What’s the most common problem editors see in writing?

Beyond the usual grammar nitpicking, there are many other elements we’re on the lookout for, but I think passive voice is probably the most common. To be fair, it’s not always an issue, which makes it tricky! But what is it? Passive voice occurs when you make the object of an action the subject of the sentence, rather than the performer of said action. Suppose your character is playing soccer. Writing “the ball was kicked by Josh” is passive. Read that out loud. It sounds a little clumsy, doesn’t it? “Josh kicked the ball” is more direct and natural. This is a frequent problem when writing in past tense, so stay vigilant and watch out for objects leading the action!

Here are a few more common issues to watch for:
Adverb overuse
Tense shifts
Word choice and repetition

How long does editing take? How much does it cost?

This varies from editor to editor, but we make it easy. Right on our homepage, you’ll find our hourly rates for projects over 2,500 words, and hour per word rates for anything up to 2,500 words. The latter also comes with a two week guarantee, and we will work with you and set a deadline for longer projects before we begin!

In addition, these posts by Catherine are extremely helpful if you’re looking for more in-depth exploration of some of the topics I covered above:

What Kind of Editor Is Right For You? By Catherine Foster 

Can You Afford A High Quality Editor? (The Answer Might Surprise You) by Catherine Foster

Have questions we didn’t answer? Drop them in the comments and we’ll address them in a future post!

Author Spotlight: James D. Taylor Jr.

James Taylor is a Renaissance man, delving into music, history, and writing in his decades long career. As a military veteran, composer, amateur astronomer, and historian, he brings a depth and breadth to his work that is priceless. His penchant for finding a good story in history and talent in finding true sources combine to create intelligent, engaging biographies that reveal his favorite aphorism: truth really is stranger than fiction. He has written four biographies detailing the lives of some of the lesser known Tudor royalty and two about the women behind the enduring Betty Boop. His fantasy novel, Checkmate, entwines Egyptian history with the lives of present-day researchers trying desperately to solve the puzzle that will save the world. You can check out his full list of publications at https://jamesdtaylorjr.com/literary.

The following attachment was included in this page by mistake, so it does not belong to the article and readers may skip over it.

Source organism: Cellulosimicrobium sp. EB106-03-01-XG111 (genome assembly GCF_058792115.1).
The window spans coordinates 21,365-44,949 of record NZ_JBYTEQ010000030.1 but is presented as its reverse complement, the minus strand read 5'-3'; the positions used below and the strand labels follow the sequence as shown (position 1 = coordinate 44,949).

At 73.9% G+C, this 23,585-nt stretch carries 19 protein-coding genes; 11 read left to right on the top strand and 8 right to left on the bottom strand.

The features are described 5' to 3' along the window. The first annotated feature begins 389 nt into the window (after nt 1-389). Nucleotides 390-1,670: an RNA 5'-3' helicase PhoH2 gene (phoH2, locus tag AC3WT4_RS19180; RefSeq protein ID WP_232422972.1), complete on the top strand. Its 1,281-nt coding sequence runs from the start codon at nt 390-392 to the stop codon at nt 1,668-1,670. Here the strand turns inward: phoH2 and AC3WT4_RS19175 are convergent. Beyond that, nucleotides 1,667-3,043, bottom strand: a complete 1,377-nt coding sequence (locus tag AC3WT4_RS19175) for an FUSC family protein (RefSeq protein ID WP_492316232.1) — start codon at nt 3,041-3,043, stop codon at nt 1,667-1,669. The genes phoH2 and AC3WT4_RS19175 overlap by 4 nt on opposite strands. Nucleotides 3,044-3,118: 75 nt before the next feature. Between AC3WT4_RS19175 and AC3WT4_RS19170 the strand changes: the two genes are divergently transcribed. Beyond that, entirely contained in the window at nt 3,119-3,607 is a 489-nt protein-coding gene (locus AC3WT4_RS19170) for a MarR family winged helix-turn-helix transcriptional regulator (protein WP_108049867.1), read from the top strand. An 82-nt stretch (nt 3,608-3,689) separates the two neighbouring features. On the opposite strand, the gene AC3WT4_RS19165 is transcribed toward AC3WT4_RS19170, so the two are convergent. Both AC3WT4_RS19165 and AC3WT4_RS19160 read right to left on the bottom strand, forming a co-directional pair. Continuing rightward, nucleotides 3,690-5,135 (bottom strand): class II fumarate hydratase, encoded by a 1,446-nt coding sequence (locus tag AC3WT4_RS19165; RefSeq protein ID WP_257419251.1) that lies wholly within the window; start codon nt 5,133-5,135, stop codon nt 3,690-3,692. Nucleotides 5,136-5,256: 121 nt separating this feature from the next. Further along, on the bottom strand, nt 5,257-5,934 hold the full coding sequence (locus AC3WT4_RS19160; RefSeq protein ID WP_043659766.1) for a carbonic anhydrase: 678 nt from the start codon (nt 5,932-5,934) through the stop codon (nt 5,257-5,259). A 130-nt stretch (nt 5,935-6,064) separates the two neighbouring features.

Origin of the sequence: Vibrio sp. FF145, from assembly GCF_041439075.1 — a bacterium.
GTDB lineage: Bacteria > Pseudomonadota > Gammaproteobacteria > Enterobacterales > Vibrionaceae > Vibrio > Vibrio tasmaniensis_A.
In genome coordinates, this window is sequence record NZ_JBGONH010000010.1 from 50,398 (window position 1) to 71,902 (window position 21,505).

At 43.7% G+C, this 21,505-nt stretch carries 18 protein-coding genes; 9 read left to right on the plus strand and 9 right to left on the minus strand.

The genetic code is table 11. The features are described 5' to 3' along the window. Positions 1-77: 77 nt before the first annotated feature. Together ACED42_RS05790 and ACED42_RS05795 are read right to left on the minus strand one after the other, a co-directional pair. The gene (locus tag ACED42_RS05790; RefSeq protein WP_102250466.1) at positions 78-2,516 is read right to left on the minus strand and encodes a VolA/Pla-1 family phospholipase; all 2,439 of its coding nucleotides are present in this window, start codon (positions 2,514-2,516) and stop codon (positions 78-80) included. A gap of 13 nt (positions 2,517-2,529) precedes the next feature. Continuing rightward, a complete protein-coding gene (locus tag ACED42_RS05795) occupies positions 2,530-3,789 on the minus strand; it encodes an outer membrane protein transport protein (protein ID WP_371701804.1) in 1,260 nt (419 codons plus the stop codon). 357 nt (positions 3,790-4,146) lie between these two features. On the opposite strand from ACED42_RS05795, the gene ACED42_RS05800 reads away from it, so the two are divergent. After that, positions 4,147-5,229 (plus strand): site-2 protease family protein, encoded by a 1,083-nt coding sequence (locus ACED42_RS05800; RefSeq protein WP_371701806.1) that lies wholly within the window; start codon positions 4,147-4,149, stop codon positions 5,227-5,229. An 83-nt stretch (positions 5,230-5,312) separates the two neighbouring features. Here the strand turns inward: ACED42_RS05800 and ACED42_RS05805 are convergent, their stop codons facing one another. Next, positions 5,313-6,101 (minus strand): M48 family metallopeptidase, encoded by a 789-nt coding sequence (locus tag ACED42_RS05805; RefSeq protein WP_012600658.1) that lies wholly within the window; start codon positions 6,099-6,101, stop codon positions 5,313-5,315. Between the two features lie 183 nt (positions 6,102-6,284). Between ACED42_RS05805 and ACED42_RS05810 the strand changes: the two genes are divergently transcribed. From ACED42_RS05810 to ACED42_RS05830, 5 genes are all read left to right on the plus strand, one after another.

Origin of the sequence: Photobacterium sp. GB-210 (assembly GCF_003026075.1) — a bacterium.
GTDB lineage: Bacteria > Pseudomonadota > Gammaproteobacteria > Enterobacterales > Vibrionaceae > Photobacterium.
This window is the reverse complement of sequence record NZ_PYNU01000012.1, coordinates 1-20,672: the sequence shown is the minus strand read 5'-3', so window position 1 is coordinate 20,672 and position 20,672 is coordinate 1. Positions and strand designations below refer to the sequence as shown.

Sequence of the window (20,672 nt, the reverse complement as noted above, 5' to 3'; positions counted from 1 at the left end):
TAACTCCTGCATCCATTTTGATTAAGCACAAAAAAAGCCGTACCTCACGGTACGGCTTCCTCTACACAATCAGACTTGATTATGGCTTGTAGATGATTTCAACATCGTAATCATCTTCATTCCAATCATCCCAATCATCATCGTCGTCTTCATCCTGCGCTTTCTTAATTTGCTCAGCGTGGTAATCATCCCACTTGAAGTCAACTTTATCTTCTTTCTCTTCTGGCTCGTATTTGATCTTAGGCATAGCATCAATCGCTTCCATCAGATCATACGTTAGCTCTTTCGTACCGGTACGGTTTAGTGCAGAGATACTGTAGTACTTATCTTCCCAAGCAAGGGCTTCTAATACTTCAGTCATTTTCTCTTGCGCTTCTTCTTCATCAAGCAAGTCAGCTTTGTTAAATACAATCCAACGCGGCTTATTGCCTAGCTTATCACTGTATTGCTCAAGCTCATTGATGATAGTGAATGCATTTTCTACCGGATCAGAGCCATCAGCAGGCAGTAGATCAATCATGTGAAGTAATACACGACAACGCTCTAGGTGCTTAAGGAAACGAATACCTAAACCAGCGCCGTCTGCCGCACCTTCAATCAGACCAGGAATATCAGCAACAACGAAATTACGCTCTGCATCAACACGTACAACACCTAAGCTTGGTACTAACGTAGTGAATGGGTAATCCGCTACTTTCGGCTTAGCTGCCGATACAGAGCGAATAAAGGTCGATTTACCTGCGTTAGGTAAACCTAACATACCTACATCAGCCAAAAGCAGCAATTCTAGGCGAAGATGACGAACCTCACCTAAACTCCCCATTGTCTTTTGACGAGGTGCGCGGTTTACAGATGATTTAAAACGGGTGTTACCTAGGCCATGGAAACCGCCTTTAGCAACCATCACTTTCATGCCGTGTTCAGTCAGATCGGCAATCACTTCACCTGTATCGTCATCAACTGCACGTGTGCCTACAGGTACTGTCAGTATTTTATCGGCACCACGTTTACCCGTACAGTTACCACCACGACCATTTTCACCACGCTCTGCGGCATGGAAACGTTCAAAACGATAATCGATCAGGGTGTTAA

What first attracted you to Tudor history?

I watched a movie about Lady Jane Grey, which fueled my curiosity… I encountered nothing but inconsistencies with everything I reviewed, such as the spelling of her name and her birth date, to mention a few. I realized that there should be a single unbiased reference available free from embellishments for researchers or just anyone interested in Lady Jane. This led to the following six books for the same reason.

How do you find the documents you use as the backbone for your histories?

Eighty percent of my research still involves reviewing material in libraries and private holdings, as many of the original documents and books are too fragile to be handled for digitalization. This may require traveling out of state. While accumulating material for Helen Kane, I located a single copy of the court trial transcript in New York. The day I was to leave, the copy disappeared. I was rather devastated as the trial transcript was to provide the foundation for the book, and it appeared the project would have to be cancelled. The library frantically searched for the missing copy, but it was never located. About three weeks passed when the librarian located another copy in a law library—that saved the project.

 

What a relief! That would have been disastrous. How do you even know where to look for these materials?

The Tudor era projects are perhaps a bit easier as there is a rather limited selection of published material through history, though sometimes scattered throughout the world. I lost a very dear friend, Dr. Charlene Berry, a research librarian at Madonna University who sometimes helped me with locating pre-1600 books. More often locating sources is like archaeology, but cleaner. I just kept digging and most of the time found nothing, but occasionally I did. I utilize Worldcat.org and Melcat for locating sources not found in local University libraries. The University of Michigan, by the way, has one of the finest libraries in the country.

Your work really brings alive the drama, intrigue, and excitement of people’s lives. How do you do it?

We too often imagine what a person’s life and times are like through the media’s portrayal, which is often very different. Pirates are a good example. Media presents them as dashing, swashbuckling Errol Flynn types instead of deadly, ruthless individuals who patrol the seas looking for easy prey. The Somali pirates we encountered off the coast of Vietnam when I served in the U.S. Navy killed two dozen refugees before we could save the remainder. Usually, fact is more interesting or even unbelievable than fiction. That is my driving motivation, to present the unembellished facts.